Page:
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FRANKLIN DELANO Roosevelt wrote no memoir, kept no diary, confided in no one. Though celebrated as one of the greatest American presidents, FDR remains an elusive figure. Which is why I so valued the opportunity some years ago to interview George Elsey.

Elsey was 24 in April 1942 when, as a recently commissioned navy ensign, he was assigned by the Office of Naval Intelligence to the White House Map Room, which Roosevelt had built after seeing Winston Churchill’s elaborate cartographic displays. In the top-secret chamber, just off the Oval Office, duty officers like Elsey worked at all hours analyzing data, writing reports, encoding and decoding messages. Three years of interaction with FDR gave the young ensign a unique perspective on his commander in chief— one that Elsey shared with me when we met near his retirement residence in Newport Beach, California.

Elsey said he was struck from the first by Roosevelt’s absolute belief in his own abilities. In particular, the president boasted about his “people skills.” In a cable sent to Winston Churchill on April 18, 1942, Elsey found this expression of Rooseveltian self-confidence:“I think I can personally handle Stalin better than your foreign office or my State Department. Stalin hates the guts of all your top people. He thinks he likes me better, and I hope he will continue to do so.”

“Handle” was a favorite word of FDR’s, Elsey told me. “‘I can handle people. I can handle something,’” he said, echoing the president. “And I thought this was a pretty astonishing thing for Roosevelt to be saying to the prime minister. But it stuck. That phrase stuck in my mind and I kept thinking of it as the war went on. Roosevelt was always thinking he could ‘handle’ people, no matter who or what it was. He had that self-confidence that he would be in control no matter who or where…, that he would pull through as the top dog.”

FDR knew that knowledge is power, and tried hard to make sure that no one else knew all that he did. “Franklin Roosevelt had some strange habits,” Elsey said. “He would send messages through one department and have the replies come back through another department because he didn’t want anyone to have a complete file on his communications with Prime Minister Winston Churchill, for example…. It was a trait of his that he didn’t want anyone else to know the whole story on anything.”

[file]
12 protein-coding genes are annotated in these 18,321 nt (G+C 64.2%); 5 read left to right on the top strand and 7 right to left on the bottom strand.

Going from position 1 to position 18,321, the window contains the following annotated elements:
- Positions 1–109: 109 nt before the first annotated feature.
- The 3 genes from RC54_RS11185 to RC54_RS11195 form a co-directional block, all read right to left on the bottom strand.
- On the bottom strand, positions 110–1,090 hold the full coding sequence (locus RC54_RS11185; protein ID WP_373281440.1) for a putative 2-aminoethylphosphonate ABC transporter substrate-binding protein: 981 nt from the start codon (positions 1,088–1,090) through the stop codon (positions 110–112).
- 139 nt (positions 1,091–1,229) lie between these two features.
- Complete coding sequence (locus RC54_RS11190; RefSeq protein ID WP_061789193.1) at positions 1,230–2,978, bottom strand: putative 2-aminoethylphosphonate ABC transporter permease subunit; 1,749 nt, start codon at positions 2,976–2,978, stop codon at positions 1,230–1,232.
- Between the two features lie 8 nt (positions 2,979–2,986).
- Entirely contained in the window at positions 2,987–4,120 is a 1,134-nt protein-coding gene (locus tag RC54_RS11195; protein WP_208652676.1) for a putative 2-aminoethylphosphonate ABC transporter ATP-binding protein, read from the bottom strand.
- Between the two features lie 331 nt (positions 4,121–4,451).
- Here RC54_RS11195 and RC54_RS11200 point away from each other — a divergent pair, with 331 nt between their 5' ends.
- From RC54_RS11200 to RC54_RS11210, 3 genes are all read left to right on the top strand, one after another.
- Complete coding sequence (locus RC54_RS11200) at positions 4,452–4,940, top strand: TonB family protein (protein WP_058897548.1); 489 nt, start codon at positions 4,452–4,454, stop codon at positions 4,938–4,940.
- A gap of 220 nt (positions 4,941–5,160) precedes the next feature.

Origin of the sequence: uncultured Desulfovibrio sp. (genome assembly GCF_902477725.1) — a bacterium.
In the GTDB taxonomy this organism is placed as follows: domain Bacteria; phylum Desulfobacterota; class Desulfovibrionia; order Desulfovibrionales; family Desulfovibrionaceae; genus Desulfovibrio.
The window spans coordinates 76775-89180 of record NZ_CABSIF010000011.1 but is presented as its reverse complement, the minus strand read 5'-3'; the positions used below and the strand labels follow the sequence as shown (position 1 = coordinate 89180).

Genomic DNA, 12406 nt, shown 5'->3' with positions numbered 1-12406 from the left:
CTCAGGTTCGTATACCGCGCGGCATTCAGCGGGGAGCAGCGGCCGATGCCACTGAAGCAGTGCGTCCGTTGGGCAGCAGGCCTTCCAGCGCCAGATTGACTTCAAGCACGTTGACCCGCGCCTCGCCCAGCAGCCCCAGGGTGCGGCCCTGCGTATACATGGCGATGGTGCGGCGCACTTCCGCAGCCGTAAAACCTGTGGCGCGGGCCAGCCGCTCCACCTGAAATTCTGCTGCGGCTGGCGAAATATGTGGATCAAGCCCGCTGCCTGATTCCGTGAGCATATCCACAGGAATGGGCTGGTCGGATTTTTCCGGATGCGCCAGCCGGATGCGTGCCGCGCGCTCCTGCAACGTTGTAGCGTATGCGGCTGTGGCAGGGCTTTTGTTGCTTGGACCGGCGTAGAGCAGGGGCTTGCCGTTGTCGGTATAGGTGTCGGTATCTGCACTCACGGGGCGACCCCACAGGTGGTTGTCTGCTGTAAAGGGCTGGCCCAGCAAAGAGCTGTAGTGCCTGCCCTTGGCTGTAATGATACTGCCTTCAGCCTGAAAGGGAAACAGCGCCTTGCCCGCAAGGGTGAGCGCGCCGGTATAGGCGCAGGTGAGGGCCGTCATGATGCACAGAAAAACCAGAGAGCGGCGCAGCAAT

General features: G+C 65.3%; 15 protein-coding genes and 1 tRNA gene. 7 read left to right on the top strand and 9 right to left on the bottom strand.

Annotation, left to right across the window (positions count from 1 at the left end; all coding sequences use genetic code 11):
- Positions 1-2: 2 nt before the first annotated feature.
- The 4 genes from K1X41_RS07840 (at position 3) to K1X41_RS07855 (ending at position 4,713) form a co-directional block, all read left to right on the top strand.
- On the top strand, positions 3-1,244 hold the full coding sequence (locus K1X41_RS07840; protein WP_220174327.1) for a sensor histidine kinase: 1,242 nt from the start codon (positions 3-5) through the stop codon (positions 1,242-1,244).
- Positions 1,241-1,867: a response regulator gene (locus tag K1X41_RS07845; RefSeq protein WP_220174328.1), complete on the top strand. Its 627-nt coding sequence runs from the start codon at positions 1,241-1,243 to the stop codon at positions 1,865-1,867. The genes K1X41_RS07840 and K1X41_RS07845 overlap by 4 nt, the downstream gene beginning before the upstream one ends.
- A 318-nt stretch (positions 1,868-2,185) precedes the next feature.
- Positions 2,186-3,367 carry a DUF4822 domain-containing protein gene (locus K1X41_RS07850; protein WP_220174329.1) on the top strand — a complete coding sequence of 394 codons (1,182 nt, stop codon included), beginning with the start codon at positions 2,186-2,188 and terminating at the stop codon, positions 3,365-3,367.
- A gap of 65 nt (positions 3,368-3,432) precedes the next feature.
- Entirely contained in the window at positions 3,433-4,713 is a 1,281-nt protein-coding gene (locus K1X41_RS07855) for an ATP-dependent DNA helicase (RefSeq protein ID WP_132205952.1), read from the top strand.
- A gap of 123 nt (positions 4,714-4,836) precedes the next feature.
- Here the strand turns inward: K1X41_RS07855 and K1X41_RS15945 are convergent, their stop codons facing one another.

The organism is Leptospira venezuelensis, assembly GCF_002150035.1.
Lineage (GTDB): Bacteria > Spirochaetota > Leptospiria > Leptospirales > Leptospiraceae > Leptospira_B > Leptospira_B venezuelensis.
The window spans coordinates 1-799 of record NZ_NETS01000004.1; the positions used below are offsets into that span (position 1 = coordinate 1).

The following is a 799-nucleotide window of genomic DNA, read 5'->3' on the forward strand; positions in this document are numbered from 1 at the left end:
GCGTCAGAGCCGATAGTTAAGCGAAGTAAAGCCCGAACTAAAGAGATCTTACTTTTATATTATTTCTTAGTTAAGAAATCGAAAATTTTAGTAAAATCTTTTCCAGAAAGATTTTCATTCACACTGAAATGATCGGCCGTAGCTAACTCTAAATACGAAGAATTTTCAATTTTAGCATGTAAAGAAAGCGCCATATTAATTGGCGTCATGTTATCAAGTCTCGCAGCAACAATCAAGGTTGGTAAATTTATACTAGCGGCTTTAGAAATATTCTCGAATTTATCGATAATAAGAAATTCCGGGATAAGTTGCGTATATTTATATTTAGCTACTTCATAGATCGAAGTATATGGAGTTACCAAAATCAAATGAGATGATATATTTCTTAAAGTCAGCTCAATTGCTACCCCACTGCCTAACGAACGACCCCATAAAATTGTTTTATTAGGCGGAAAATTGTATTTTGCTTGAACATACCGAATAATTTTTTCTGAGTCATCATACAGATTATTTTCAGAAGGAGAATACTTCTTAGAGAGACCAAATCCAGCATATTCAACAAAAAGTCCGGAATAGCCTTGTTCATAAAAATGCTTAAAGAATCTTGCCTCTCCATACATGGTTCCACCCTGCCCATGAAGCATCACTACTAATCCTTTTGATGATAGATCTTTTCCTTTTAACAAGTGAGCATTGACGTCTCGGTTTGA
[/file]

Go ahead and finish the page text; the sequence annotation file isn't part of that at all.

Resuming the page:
Another important Roosevelt technique was his use of go-betweens—in particular, the shadowy figure of Harry Hopkins. Before the war, Hopkins was a key New Deal manager; during it he was FDR’s unofficial emissary to Churchill. Hopkins literally lived at the White House. In his diary, British General Sir Alan Brooke described Hopkins inviting him to his second-floor bedroom for a chat. “We went to his room,” Brooke wrote, “where we sat on the edge of his bed looking at his shaving brush and tooth brush, whilst he let me into some of the President’s inner thoughts!”

Roosevelt understood how employing intermediaries like Hopkins allowed him to float ideas, gain intelligence, and manipulate others without committing to anything. Hopkins could claim to know the president’s “inner thoughts,” but FDR could deny these were truly his views. FDR was careful never to let Hopkins in on all his secrets—just as he handled his other wartime go-betweens, such as Joseph Davies, his confidential emissary to Stalin in May 1943.

“Because Roosevelt didn’t ever take people fully into his confidence, it left his subordinates always uncertain of where they stood,” Elsey said. “They had to be loyal to him, but they didn’t really know how loyal he was to them. This was part of his behavioral pattern, which is hard to understand and hard to excuse except it was the nature of the man.”

George Elsey’s portrait of Franklin Delano Roosevelt differs dramatically from the popular image of a president beaming with openness, honesty, and natural charm. The Roosevelt that Elsey knew was a typical Machiavellian. But maybe, I thought, it took such a man to guide a nation to global victory.


Originally published in the April 2013 issue of World War II. To subscribe, click here.